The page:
The choice of bank credit growth as measure of bank performance8 is justified by a large literature emphasizing the role credit plays on the process of economic growth.9 Rajan and Zingales (1998), for example, show that external financing-dependent industries in the United States expanded faster than less dependent industries. A clear-cut general interpretation of this finding is that countries with more developed financial systems (including more banking) could grow more than countries with less developed systems. Similarly, Levine and Zervos (1998) use data on 47 countries to show that bank lending has a strong independent effect on growth. Surprisingly, while the literature is ample on papers investigating the effects of financial development on economic growth, articles researching the determinants of credit growth are less abundant.10 Thus, by focusing on the determinants of bank credit growth, this paper clearly contributes to the existing literature. Moreover, this contribution is especially relevant and timely in the context of the 2008 financial crisis.

The findings of the paper are remarkably robust and consistent with the basic intuition regarding the drivers of bank credit growth. Estimates of standard cross-section econometric techniques on a dataset covering 83 advanced, emerging, and developing economies find that countries with (a) high bank credit growth prior to the crisis, (b) suffering stronger demand contraction after the Lehman Brothers shock, (c) with high financial integration with respect to the rest of the world, and (d) with weaker counter-cyclical monetary policy response, presented, on average, lower growth rates of bank credit in the period after the Lehman Brothers collapse. This last result is of special importance from a policy perspective and constitutes a major contribution of this paper. It suggests that countries can be better off developing a macroeconomic and institutional framework enabling them to display a counter-cyclical monetary policy to attenuate credit contraction when times turn rough.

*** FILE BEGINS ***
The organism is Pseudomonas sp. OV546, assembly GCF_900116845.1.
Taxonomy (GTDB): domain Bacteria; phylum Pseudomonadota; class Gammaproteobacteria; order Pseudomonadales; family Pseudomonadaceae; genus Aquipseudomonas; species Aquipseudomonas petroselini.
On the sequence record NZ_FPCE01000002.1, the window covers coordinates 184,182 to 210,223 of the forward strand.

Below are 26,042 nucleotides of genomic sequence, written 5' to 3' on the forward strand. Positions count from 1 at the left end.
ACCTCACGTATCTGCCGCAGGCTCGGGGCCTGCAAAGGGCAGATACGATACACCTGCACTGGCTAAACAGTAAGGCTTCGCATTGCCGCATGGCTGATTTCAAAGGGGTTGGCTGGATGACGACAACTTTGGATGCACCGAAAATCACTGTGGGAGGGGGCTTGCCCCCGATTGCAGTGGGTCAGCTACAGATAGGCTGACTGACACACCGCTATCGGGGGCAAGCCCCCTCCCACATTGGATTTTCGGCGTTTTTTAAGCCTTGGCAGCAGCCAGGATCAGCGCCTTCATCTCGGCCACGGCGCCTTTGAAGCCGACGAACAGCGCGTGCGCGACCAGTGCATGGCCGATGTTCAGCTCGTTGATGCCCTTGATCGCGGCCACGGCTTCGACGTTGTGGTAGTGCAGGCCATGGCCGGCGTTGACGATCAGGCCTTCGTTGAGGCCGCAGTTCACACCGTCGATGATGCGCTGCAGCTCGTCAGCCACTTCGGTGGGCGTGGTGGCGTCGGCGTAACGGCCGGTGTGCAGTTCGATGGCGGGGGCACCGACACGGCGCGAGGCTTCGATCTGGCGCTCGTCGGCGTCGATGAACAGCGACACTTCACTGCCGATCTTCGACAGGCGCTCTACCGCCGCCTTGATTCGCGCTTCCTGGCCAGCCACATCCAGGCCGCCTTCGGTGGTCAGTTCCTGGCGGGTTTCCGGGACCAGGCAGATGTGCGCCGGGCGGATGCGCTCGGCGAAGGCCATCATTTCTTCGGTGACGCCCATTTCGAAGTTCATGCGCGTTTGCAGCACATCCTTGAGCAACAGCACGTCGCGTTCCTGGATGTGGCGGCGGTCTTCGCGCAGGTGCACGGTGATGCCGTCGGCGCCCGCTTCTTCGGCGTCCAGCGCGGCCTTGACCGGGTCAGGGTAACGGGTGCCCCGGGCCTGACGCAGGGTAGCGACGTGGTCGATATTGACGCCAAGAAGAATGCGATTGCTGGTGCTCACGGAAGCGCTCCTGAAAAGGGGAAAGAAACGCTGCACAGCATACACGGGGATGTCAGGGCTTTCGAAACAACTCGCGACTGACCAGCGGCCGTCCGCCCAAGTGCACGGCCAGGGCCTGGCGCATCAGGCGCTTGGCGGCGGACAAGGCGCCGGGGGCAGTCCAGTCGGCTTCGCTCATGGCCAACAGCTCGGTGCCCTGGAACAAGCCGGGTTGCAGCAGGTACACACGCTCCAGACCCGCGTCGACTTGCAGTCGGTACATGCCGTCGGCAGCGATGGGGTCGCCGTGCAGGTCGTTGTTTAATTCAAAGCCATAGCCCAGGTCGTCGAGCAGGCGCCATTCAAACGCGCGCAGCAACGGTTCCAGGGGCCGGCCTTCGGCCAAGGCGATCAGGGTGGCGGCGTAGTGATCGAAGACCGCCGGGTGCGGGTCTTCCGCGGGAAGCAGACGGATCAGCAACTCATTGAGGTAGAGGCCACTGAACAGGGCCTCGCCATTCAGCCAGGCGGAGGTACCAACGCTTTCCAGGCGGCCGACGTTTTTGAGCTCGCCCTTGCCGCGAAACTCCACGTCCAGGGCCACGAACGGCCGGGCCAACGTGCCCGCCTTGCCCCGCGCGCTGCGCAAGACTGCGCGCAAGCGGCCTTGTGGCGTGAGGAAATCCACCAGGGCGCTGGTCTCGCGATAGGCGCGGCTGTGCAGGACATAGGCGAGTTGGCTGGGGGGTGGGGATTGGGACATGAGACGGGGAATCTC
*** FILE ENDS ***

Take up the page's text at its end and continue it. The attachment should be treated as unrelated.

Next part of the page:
The paper continues as follows: section two describes the data and the econometric methodology, section three presents estimation results including some robustness exercises, and section four concludes the paper.

II. Data and Empirical Model

The dataset is composed of monthly, quarterly, and annual data on macroeconomic, structural, and banking variables within the period from January 2002 to May 2009. Although we collected data for 116 countries, missing values for several variables reduced the number of countries in our estimations to 83. The sources of the macroeconomic data are the IMF’s International Financial Statistics (IFS) and Direction of Trade Statistics (DOTS); the World Bank’s World Development Indicators (WDI); and the United Nation’s International Merchandise Trade Statistics (IMTS). Structural data was collected from the IMF’s IFS; World Bank (WB); Chinn and Ito (2006); and Calvo, Mejia, and Izquierdo (2008). Banking data sources are the Financial Soundness Indicators (FSI) of the IMF’s Global Financial Stability Report; A New Database on Financial Development and Structure from Beck, Demirgüç-Kunt, and Levine (2000); Raddatz (2009); and Micco, Panizza, and Yañez (2004).